The article below discusses that similar genes are found in people with celiac disease and Type 1 Diabetes. This supports the findings of a recent Danish study that showed 12.3% of children with Type 1 Diabetes tested positive for celiac disease.
Published: March 4, 2008 at 5:48 PM
Print story Email to a friend Font size:LONDON, March 4 (UPI) — London researchers suggest celiac disease and diabetes may have common genetic origins.
David van Heel of Barts and The London School of Medicine and Dentistry demonstrated that of the nine celiac gene regions now known, four are also predisposing factors for type 1 diabetes.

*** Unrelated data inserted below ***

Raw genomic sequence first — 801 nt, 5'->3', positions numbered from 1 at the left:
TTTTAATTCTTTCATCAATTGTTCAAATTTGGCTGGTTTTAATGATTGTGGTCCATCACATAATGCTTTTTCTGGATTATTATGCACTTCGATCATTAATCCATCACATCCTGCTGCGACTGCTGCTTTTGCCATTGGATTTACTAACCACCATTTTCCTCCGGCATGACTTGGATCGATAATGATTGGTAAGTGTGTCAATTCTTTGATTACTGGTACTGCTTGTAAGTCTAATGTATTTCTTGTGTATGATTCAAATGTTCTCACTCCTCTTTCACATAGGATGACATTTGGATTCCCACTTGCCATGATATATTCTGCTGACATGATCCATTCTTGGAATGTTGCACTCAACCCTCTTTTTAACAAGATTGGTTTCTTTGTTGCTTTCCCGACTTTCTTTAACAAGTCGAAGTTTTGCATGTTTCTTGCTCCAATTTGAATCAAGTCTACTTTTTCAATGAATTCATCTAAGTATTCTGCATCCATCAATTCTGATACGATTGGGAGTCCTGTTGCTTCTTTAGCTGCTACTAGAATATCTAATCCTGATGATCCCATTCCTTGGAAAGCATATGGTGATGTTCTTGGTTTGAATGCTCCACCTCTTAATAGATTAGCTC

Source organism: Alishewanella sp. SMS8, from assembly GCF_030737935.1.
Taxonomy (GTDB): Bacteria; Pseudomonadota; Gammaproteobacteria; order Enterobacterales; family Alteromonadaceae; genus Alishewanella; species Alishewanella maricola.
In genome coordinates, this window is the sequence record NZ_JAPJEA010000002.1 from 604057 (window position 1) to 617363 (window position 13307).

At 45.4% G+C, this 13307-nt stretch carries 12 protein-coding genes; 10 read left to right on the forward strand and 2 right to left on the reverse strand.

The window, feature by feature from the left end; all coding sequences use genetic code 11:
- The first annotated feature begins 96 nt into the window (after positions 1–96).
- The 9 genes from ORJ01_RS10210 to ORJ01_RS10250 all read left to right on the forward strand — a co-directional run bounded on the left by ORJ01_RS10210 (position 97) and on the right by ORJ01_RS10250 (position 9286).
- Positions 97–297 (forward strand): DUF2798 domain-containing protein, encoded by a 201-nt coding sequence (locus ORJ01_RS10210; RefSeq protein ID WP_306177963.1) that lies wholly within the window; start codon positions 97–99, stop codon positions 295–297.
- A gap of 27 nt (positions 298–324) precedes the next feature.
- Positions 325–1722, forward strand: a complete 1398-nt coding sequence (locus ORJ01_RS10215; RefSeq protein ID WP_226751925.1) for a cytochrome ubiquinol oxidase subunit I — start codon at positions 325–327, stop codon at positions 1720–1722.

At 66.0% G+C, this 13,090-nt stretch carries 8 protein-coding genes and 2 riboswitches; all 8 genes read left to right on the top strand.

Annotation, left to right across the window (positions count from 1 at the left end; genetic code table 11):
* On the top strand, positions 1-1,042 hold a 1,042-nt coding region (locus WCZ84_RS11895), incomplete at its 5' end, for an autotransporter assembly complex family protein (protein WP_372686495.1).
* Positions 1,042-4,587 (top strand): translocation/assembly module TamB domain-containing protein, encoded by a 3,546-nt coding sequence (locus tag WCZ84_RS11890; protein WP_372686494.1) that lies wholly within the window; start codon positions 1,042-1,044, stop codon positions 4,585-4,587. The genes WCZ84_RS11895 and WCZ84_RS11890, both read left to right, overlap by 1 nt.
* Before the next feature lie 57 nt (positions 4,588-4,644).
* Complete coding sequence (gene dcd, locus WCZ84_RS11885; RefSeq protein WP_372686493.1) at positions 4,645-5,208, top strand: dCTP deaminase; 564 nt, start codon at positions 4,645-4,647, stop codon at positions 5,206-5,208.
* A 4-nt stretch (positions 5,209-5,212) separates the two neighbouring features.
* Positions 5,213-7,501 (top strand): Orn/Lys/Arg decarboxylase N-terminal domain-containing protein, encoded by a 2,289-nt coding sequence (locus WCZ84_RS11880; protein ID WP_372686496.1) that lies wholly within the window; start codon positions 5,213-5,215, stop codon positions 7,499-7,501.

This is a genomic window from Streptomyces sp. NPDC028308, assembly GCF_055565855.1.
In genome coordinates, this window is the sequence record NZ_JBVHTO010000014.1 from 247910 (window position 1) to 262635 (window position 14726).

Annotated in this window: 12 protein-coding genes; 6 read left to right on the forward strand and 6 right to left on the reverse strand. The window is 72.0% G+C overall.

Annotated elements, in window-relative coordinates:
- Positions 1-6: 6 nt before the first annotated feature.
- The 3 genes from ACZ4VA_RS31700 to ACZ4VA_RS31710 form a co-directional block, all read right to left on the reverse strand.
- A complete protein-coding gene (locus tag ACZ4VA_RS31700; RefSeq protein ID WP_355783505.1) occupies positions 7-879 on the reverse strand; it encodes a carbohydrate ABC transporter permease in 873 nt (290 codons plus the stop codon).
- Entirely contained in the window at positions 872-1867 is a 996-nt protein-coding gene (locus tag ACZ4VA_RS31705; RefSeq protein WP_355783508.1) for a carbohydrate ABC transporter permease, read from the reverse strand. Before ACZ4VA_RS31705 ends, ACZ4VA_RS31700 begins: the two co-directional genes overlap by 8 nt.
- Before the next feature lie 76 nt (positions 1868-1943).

The team of researchers, which also include Irish and Dutch scientists and the Wellcome Trust Sanger Institute, performed a genome-wide association study in celiac disease. Genetic markers across the genome were compared in celiac disease subjects versus healthy controls. The researchers identified seven new risk regions, six of which harbor important genes critical in the control of immune responses, highlighting their significance in the development of the disease.
Celiac disease, triggered by an intolerance to gluten — a protein found in wheat, barley and rye can lead to anemia, poor bone health, fatigue and weight loss.
The findings are published in the journal Nature Genetics.
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